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GALILEI, Galileo (1564-1642). Dialogo. Dove ne i congressi di quattro giornate si discorre sopra i due massimi sistemi del mondo Tolemaico, e Copernicano. Florence: Giovanni Batista Landini, 1632.
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GALILEI, Galileo (1564-1642). Dialogo. Dove ne i congressi di quattro giornate si discorre sopra i due massimi sistemi del mondo Tolemaico, e Copernicano. Florence: Giovanni Batista Landini, 1632.

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GALILEI, Galileo (1564-1642). Dialogo. Dove ne i congressi di quattro giornate si discorre sopra i due massimi sistemi del mondo Tolemaico, e Copernicano. Florence: Giovanni Batista Landini, 1632.

4° (214 x 154mm). Additional etched title by Stefano della Bella, showing Aristotle, Ptolemy and Copernicus disputing, with the errata leaf and the final blank, italic type, woodcut diagrams, initials, head- and tailpieces, with the printed correction slip pasted in margin of F6v. (Final blank torn with some loss but repaired, some mainly light spotting, some browning.) Contemporary vellum, manuscript label on spine (lightly soiled), chemise and morroco-backed slipcase. Provenance: ‘ex libris Petri Pieri’ (inscription on front endpaper) — Franklin Institute Library, Philadelphia, P.A. (library label) — Gustavus Wynne Cook (1867-1940, American banker, businessman and amateur astronomer; bookplate on chemise).

FIRST EDITION OF GALILEO'S CELEBRATED DEFENSE OF THE COPERNICAN VIEW OF THE SOLAR SYSTEM. Galileo's formal use of the dialogue allowed him to explore his Copernican theories fully within the rubric of the 'equal and impartial discussion' required by Pope Urban VIII. The work 'was designed both as an appeal to the great public and as an escape from silence... it is a masterly polemic for the new science. It displays all the great discoveries in the heavens which the ancients had ignored; it inveighs against the sterility, wilfulness, and ignorance of those who defend their systems; it revels in the simplicity of Copernican thought and, above all, it teaches that the movement of the earth makes sense in philosophy, that is, in physics... The Dialogo, more than any other work, made the heliocentric system a commonplace' (PMM). Pope Urban VIII was not so swayed, and immediately convened a special commission to examine the book and make recommendations. In casting the Pope as the simple-minded Aristotelian Simplicius, Galileo brought upon himself arrest, trial by the Inquisition and life imprisonment. The sentence was commuted to permanent house arrest, while the printing of any of his works was forbidden. The Dialogo remained on the index until 1832. Gustavus Wynne Cook had his own observatory and owned a giant telescope that he wanted to use for a survey of the universe. Carli and Favaro, 128; Cinti 89; Dibner Heralds, 8; Grolier/Horblit 18c; Norman 858; PMM 128; Riccardi I, 511; Wellcome 2647a.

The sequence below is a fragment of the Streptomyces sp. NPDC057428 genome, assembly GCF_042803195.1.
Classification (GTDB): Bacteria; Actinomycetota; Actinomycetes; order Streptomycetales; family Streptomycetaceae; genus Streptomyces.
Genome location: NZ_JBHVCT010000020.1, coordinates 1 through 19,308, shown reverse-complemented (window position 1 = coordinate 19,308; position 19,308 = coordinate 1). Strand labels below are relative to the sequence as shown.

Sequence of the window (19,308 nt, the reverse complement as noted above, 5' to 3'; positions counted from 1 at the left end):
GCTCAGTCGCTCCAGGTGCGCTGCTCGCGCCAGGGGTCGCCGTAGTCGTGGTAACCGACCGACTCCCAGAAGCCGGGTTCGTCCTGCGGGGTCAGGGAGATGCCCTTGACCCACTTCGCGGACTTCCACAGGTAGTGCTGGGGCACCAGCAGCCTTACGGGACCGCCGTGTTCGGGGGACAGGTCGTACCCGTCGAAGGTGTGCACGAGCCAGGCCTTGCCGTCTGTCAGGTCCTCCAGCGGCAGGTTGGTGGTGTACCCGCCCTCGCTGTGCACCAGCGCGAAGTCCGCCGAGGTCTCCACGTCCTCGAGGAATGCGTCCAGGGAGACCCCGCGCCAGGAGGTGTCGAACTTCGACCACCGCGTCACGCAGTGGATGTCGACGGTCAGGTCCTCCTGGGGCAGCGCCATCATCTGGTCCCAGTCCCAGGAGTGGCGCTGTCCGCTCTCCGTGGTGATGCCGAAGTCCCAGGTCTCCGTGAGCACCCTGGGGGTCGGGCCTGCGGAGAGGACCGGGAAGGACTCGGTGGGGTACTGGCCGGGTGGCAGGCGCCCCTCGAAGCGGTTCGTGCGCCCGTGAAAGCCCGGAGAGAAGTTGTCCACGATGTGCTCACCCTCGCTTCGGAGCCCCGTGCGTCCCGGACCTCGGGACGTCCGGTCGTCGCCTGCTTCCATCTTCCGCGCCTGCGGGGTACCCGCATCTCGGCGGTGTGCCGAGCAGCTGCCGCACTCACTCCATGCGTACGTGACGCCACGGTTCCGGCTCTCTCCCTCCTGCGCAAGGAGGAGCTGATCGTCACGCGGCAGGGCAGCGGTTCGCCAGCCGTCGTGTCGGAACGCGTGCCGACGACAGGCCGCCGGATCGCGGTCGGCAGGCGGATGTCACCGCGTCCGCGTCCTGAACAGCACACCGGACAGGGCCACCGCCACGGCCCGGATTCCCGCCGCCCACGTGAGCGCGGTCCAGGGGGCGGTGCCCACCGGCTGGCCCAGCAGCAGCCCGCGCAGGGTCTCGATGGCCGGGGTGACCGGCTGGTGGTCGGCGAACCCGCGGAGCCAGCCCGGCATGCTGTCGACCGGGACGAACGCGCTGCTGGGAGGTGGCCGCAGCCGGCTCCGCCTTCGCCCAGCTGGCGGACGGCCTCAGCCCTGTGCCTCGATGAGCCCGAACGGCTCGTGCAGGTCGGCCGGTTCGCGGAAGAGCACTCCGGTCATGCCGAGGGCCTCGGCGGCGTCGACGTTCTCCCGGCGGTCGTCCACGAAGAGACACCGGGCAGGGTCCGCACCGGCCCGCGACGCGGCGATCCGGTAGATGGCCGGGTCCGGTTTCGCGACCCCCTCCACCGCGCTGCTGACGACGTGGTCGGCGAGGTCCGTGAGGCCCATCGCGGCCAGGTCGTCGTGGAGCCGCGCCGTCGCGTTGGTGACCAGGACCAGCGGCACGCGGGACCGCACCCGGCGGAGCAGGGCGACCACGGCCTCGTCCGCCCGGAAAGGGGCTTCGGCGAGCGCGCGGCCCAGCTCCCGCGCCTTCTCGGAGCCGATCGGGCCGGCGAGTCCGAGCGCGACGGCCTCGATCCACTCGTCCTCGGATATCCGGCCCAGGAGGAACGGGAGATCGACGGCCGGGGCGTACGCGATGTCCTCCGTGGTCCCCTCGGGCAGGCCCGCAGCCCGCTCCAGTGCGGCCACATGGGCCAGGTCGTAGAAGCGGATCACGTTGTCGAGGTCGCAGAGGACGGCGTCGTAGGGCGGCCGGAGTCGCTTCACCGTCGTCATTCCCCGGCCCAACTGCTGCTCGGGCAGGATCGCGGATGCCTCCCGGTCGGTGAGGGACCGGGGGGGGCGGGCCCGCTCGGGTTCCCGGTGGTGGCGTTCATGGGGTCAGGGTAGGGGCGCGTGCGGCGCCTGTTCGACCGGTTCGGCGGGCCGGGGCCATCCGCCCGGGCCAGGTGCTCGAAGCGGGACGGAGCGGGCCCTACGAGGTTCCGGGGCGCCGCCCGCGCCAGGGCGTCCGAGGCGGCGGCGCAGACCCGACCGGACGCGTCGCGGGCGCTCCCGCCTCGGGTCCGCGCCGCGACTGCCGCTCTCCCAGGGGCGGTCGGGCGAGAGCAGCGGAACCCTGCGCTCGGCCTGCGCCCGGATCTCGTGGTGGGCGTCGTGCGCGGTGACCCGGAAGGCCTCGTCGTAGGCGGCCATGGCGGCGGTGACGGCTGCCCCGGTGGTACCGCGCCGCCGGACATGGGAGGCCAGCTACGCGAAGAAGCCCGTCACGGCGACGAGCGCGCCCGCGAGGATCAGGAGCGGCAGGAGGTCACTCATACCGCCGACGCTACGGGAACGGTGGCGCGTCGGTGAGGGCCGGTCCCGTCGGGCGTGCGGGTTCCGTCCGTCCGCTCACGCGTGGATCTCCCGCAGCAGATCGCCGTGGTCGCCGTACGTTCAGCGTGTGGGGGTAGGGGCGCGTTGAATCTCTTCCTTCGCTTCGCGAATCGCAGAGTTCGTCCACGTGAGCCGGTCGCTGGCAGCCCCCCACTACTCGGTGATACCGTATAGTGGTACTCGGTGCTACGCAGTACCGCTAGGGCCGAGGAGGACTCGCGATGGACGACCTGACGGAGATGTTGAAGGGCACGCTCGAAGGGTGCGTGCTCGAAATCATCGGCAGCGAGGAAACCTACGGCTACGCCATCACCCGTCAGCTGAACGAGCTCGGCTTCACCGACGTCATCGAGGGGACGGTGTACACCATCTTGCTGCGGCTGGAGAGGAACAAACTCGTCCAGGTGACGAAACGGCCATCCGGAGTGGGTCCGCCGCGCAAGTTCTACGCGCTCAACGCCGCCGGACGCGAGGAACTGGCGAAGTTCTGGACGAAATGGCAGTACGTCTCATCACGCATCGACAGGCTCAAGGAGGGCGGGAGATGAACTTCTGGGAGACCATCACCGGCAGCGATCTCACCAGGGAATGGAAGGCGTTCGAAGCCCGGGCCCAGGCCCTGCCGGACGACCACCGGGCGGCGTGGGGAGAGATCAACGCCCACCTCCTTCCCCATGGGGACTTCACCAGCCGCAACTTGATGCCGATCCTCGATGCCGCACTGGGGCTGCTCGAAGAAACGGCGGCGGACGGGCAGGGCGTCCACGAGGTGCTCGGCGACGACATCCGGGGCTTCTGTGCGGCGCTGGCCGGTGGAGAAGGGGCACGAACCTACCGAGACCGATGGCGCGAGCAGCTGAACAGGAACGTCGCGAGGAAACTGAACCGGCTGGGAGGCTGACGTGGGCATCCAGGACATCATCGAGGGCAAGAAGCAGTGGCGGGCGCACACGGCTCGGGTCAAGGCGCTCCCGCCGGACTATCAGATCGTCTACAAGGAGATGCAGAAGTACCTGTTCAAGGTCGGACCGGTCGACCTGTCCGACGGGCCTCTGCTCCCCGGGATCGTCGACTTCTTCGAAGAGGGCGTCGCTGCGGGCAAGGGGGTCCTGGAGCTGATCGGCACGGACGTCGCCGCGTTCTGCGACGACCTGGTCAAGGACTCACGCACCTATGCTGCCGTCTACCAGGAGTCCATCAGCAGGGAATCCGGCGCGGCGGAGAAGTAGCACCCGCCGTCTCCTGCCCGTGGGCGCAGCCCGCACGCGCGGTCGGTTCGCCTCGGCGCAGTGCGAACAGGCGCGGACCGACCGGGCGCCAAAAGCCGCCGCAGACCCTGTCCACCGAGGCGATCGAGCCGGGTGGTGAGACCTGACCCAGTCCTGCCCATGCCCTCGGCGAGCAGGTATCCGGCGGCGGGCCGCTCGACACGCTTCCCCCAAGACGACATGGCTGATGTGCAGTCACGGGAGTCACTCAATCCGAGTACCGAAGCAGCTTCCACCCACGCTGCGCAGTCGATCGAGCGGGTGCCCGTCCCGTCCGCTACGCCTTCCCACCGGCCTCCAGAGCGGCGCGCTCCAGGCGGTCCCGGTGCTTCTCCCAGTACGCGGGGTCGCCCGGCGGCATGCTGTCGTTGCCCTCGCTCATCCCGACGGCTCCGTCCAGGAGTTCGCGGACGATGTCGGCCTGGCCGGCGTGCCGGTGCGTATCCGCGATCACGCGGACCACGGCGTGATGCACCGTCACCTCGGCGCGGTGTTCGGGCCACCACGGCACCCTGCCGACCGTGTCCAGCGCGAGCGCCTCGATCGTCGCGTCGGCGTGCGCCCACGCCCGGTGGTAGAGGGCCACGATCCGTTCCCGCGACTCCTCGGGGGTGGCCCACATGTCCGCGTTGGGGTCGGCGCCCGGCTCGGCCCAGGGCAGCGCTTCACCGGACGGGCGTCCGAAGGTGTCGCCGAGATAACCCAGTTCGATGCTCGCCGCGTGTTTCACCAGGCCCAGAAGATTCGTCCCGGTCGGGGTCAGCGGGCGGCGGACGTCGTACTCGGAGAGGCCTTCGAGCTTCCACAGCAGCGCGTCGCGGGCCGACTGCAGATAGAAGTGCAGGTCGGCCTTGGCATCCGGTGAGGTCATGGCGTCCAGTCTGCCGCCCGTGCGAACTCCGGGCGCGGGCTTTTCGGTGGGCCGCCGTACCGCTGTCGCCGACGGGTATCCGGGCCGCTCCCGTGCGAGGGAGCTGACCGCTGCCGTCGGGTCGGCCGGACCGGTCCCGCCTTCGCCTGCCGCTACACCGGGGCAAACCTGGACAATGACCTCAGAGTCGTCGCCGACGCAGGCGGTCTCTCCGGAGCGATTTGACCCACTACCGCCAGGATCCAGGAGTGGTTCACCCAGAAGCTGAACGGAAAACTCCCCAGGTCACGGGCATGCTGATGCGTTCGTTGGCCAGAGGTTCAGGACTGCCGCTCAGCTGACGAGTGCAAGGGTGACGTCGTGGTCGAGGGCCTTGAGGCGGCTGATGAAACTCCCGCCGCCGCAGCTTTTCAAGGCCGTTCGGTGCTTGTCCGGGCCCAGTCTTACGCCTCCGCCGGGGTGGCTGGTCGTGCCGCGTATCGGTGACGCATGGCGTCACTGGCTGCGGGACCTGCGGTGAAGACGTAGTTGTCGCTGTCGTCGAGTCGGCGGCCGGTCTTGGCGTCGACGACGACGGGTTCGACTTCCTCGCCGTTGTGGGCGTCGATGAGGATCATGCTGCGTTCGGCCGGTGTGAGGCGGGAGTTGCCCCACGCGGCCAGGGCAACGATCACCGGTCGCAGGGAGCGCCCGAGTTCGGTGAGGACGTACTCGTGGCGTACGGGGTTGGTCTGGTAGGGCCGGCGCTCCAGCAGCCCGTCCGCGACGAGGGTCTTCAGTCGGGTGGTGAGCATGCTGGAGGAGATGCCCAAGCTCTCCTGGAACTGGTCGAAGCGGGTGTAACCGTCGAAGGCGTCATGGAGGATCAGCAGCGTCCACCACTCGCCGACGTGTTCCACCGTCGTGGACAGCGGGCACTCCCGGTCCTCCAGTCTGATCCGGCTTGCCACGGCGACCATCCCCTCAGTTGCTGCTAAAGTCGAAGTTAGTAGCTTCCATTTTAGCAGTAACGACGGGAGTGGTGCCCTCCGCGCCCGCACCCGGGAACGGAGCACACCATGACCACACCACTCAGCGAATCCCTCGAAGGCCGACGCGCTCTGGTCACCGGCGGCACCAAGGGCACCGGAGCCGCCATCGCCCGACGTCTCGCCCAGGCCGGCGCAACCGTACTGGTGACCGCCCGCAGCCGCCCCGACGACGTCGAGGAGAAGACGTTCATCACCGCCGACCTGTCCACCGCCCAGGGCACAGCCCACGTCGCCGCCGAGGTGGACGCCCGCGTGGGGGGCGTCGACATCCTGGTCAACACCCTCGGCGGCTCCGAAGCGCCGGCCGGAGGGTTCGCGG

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Please note that it appears that the frontispiece may have been supplied from another copy before its ownership by the Franklin Institute in the mid-20th century.

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